Most of this discussion related to earthquake swarms on Oklahoma, where seismicity has dramatically increased in recent years.   However, it is worth pointing out that Oklahoma is by no means the biggest fracking state.  That is Texas, with almost ten times the oil production of Oklahoma.  The USGS produces earthquake maps of every state, ad Texas (and Oklahoma) can be seen here


What is immediately apparent is that despite the much larger size and production, Texas has slightly fewer quakes.  The next biggest fracking state, after Texas, is North Dakota, which has recently surpassed Alaska and California to be the USA’s second biggest oil producer (three times more than Oklahoma).  Its earthquake map looks like this:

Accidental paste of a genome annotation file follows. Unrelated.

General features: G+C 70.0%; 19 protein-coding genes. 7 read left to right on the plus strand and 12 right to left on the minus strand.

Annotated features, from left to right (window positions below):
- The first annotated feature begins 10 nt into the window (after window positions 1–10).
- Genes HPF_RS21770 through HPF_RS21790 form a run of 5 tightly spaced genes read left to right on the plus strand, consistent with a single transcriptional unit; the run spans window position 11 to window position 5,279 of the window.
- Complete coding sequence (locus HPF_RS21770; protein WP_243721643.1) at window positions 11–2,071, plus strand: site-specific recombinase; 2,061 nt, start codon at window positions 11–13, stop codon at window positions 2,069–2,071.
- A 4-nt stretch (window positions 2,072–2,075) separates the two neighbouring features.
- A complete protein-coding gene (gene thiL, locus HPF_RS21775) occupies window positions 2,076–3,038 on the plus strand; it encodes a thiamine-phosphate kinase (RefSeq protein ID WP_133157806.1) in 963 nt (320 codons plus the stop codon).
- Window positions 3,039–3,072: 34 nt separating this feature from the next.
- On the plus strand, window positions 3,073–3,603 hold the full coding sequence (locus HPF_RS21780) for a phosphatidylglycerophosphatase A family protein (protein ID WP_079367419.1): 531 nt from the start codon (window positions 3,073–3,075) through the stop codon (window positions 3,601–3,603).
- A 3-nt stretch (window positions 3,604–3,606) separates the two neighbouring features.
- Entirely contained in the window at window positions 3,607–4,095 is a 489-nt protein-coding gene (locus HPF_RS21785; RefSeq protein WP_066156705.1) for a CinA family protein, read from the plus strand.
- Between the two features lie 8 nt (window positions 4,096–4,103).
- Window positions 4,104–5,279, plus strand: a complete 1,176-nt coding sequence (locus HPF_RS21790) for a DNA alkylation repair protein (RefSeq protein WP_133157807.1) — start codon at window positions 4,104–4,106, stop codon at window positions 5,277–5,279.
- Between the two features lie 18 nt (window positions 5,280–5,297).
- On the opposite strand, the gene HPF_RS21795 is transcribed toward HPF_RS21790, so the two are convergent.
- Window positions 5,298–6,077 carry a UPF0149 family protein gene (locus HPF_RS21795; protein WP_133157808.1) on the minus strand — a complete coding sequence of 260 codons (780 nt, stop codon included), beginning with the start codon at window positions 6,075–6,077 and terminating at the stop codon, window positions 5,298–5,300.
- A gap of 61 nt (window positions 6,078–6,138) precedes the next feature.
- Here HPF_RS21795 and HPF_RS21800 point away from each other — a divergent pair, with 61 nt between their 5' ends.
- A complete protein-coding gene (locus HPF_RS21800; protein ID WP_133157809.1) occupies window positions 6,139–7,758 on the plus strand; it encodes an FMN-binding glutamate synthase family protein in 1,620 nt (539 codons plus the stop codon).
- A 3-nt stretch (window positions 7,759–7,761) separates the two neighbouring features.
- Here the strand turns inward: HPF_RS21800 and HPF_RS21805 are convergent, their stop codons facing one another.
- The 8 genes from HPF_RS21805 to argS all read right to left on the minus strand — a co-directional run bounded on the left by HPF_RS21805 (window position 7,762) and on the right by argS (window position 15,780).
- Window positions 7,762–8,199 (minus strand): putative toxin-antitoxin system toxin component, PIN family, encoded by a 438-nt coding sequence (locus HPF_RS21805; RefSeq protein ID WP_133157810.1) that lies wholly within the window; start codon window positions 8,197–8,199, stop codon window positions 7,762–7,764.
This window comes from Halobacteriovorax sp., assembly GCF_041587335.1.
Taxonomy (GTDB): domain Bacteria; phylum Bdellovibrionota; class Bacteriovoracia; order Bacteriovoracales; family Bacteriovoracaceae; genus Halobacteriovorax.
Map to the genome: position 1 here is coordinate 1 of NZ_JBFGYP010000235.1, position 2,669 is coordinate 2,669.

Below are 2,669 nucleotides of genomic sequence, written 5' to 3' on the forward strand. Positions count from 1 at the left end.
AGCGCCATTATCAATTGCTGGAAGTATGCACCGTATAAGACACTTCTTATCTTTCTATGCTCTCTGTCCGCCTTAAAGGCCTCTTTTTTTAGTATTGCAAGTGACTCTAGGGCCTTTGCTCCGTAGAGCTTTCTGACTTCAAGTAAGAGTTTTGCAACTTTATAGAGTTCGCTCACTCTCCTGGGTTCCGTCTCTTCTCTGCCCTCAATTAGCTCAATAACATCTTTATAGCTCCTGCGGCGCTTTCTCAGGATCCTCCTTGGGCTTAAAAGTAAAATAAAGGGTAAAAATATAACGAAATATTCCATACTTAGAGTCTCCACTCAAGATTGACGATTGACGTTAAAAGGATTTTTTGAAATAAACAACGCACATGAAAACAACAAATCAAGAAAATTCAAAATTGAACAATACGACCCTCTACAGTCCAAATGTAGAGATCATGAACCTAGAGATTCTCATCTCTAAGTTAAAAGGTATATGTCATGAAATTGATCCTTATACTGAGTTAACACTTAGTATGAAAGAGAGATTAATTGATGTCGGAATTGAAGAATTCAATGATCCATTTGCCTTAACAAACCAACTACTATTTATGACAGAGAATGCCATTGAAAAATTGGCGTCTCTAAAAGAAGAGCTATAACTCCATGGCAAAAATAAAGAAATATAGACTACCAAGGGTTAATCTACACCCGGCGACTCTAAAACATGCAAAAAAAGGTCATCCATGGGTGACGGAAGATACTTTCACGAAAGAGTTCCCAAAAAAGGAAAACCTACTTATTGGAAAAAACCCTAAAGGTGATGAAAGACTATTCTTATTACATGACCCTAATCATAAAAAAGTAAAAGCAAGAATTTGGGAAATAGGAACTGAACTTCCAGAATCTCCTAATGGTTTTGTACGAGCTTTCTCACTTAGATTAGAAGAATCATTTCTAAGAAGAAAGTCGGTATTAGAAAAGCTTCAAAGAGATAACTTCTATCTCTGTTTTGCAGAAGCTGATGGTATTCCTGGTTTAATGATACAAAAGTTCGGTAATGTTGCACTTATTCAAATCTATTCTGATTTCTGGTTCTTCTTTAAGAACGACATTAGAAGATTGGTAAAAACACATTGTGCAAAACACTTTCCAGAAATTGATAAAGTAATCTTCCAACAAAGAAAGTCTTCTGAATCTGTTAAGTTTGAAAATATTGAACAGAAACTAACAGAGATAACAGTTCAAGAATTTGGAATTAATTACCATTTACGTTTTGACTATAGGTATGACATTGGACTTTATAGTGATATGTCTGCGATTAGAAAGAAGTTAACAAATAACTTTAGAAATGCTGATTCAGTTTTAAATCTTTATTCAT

Even the Keranen et al. paper stresses that many injection wells are aseismic, and that a mere four wells account for the majority of earthquakes. This sort of attention to detail is important to consider when evaluating this technology.  Understanding facts and details is the first step in uncovering processes which we can then use to improve our use and stewardship of natural resources.


And finally, just for comparison, here is the seismic map for Alaska, which I’m putting up here because of the beautiful Benioff zone which has nothing to do with petroleum at all.


Wednesday, October 15, 2014

Geosonnet 14

New biostratigraphic data may
Help Cryogenian stratigraphy
The timing’s known from rhenium decay
The vase shaped fossils match from every sea.
Were they amoebas wearing armor plate?
Or protist tanks, cilia on the brink?
Eukaryotic arms race tempted fate
Destabilizing carbon source and sink.
Darwinian selection did not give
Thoughtful reflection, cool restraint, or mirth.